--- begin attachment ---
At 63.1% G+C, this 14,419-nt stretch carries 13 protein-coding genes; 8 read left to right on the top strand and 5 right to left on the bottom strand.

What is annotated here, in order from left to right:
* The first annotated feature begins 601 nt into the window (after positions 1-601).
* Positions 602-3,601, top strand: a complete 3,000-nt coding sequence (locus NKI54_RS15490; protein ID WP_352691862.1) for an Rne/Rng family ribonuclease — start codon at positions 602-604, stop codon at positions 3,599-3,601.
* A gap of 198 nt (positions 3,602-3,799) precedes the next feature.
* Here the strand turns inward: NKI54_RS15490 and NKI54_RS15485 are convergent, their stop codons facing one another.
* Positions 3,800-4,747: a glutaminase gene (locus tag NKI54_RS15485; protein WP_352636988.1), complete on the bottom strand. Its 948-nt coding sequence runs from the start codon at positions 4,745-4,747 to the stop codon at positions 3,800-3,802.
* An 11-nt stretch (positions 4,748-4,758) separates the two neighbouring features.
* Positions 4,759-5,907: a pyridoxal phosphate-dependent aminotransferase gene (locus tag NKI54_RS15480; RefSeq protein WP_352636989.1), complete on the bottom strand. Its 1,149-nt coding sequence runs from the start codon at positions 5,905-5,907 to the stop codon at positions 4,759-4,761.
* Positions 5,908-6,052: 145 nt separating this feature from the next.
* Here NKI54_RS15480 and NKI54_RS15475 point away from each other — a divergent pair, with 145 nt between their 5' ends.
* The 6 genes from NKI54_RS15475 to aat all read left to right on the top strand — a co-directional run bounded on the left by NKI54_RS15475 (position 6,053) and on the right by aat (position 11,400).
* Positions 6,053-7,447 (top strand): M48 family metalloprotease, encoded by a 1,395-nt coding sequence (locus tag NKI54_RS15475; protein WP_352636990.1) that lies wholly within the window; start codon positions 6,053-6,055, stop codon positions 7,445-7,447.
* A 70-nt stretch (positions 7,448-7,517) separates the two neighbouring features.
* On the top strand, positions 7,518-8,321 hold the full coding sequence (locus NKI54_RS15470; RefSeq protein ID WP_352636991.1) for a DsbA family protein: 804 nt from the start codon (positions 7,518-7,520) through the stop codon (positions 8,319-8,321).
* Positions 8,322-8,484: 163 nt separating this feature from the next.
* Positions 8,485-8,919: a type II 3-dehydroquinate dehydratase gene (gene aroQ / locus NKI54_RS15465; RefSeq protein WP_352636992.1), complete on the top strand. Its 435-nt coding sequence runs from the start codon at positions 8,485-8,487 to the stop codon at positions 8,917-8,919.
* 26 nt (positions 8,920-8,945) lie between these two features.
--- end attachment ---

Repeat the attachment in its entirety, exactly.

At 63.1% G+C, this 14,419-nt stretch carries 13 protein-coding genes; 8 read left to right on the top strand and 5 right to left on the bottom strand.

What is annotated here, in order from left to right:
* The first annotated feature begins 601 nt into the window (after positions 1-601).
* Positions 602-3,601, top strand: a complete 3,000-nt coding sequence (locus NKI54_RS15490; protein ID WP_352691862.1) for an Rne/Rng family ribonuclease — start codon at positions 602-604, stop codon at positions 3,599-3,601.
* A gap of 198 nt (positions 3,602-3,799) precedes the next feature.
* Here the strand turns inward: NKI54_RS15490 and NKI54_RS15485 are convergent, their stop codons facing one another.
* Positions 3,800-4,747: a glutaminase gene (locus tag NKI54_RS15485; protein WP_352636988.1), complete on the bottom strand. Its 948-nt coding sequence runs from the start codon at positions 4,745-4,747 to the stop codon at positions 3,800-3,802.
* An 11-nt stretch (positions 4,748-4,758) separates the two neighbouring features.
* Positions 4,759-5,907: a pyridoxal phosphate-dependent aminotransferase gene (locus tag NKI54_RS15480; RefSeq protein WP_352636989.1), complete on the bottom strand. Its 1,149-nt coding sequence runs from the start codon at positions 5,905-5,907 to the stop codon at positions 4,759-4,761.
* Positions 5,908-6,052: 145 nt separating this feature from the next.
* Here NKI54_RS15480 and NKI54_RS15475 point away from each other — a divergent pair, with 145 nt between their 5' ends.
* The 6 genes from NKI54_RS15475 to aat all read left to right on the top strand — a co-directional run bounded on the left by NKI54_RS15475 (position 6,053) and on the right by aat (position 11,400).
* Positions 6,053-7,447 (top strand): M48 family metalloprotease, encoded by a 1,395-nt coding sequence (locus tag NKI54_RS15475; protein WP_352636990.1) that lies wholly within the window; start codon positions 6,053-6,055, stop codon positions 7,445-7,447.
* A 70-nt stretch (positions 7,448-7,517) separates the two neighbouring features.
* On the top strand, positions 7,518-8,321 hold the full coding sequence (locus NKI54_RS15470; RefSeq protein ID WP_352636991.1) for a DsbA family protein: 804 nt from the start codon (positions 7,518-7,520) through the stop codon (positions 8,319-8,321).
* Positions 8,322-8,484: 163 nt separating this feature from the next.
* Positions 8,485-8,919: a type II 3-dehydroquinate dehydratase gene (gene aroQ / locus NKI54_RS15465; RefSeq protein WP_352636992.1), complete on the top strand. Its 435-nt coding sequence runs from the start codon at positions 8,485-8,487 to the stop codon at positions 8,917-8,919.
* 26 nt (positions 8,920-8,945) lie between these two features.